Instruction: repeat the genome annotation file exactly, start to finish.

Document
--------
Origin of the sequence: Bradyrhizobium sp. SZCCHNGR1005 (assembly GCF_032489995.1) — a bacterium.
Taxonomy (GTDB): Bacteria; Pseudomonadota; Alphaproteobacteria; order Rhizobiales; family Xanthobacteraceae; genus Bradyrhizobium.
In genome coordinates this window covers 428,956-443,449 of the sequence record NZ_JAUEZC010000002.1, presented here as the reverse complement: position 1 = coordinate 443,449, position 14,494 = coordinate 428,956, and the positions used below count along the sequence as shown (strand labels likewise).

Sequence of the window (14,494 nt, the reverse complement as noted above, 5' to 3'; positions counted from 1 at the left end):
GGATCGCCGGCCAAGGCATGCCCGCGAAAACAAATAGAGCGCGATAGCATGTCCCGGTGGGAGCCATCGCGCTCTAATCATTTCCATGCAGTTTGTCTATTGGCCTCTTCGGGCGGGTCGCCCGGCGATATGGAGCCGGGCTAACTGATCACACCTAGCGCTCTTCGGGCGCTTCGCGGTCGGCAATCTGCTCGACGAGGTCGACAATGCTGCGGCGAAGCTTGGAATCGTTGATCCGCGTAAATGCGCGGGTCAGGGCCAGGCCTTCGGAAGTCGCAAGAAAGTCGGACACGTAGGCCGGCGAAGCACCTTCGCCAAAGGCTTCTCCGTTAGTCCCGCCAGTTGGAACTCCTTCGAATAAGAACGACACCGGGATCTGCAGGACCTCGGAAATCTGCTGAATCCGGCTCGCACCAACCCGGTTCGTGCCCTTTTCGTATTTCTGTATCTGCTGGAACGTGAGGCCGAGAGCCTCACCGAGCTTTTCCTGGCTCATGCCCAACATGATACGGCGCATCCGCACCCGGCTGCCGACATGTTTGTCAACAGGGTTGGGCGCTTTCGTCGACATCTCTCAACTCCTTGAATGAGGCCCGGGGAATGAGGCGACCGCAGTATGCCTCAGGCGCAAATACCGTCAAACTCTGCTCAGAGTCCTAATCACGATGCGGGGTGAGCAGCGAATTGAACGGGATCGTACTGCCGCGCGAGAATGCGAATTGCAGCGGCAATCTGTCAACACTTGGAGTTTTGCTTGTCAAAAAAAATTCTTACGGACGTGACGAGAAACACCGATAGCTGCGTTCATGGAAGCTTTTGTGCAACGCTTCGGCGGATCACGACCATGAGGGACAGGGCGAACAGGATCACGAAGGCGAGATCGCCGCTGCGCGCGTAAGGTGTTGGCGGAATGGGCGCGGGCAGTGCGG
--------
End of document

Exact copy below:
Origin of the sequence: Bradyrhizobium sp. SZCCHNGR1005 (assembly GCF_032489995.1) — a bacterium.
Taxonomy (GTDB): Bacteria; Pseudomonadota; Alphaproteobacteria; order Rhizobiales; family Xanthobacteraceae; genus Bradyrhizobium.
In genome coordinates this window covers 428,956-443,449 of the sequence record NZ_JAUEZC010000002.1, presented here as the reverse complement: position 1 = coordinate 443,449, position 14,494 = coordinate 428,956, and the positions used below count along the sequence as shown (strand labels likewise).

Sequence of the window (14,494 nt, the reverse complement as noted above, 5' to 3'; positions counted from 1 at the left end):
GGATCGCCGGCCAAGGCATGCCCGCGAAAACAAATAGAGCGCGATAGCATGTCCCGGTGGGAGCCATCGCGCTCTAATCATTTCCATGCAGTTTGTCTATTGGCCTCTTCGGGCGGGTCGCCCGGCGATATGGAGCCGGGCTAACTGATCACACCTAGCGCTCTTCGGGCGCTTCGCGGTCGGCAATCTGCTCGACGAGGTCGACAATGCTGCGGCGAAGCTTGGAATCGTTGATCCGCGTAAATGCGCGGGTCAGGGCCAGGCCTTCGGAAGTCGCAAGAAAGTCGGACACGTAGGCCGGCGAAGCACCTTCGCCAAAGGCTTCTCCGTTAGTCCCGCCAGTTGGAACTCCTTCGAATAAGAACGACACCGGGATCTGCAGGACCTCGGAAATCTGCTGAATCCGGCTCGCACCAACCCGGTTCGTGCCCTTTTCGTATTTCTGTATCTGCTGGAACGTGAGGCCGAGAGCCTCACCGAGCTTTTCCTGGCTCATGCCCAACATGATACGGCGCATCCGCACCCGGCTGCCGACATGTTTGTCAACAGGGTTGGGCGCTTTCGTCGACATCTCTCAACTCCTTGAATGAGGCCCGGGGAATGAGGCGACCGCAGTATGCCTCAGGCGCAAATACCGTCAAACTCTGCTCAGAGTCCTAATCACGATGCGGGGTGAGCAGCGAATTGAACGGGATCGTACTGCCGCGCGAGAATGCGAATTGCAGCGGCAATCTGTCAACACTTGGAGTTTTGCTTGTCAAAAAAAATTCTTACGGACGTGACGAGAAACACCGATAGCTGCGTTCATGGAAGCTTTTGTGCAACGCTTCGGCGGATCACGACCATGAGGGACAGGGCGAACAGGATCACGAAGGCGAGATCGCCGCTGCGCGCGTAAGGTGTTGGCGGAATGGGCGCGGGCAGTGCGG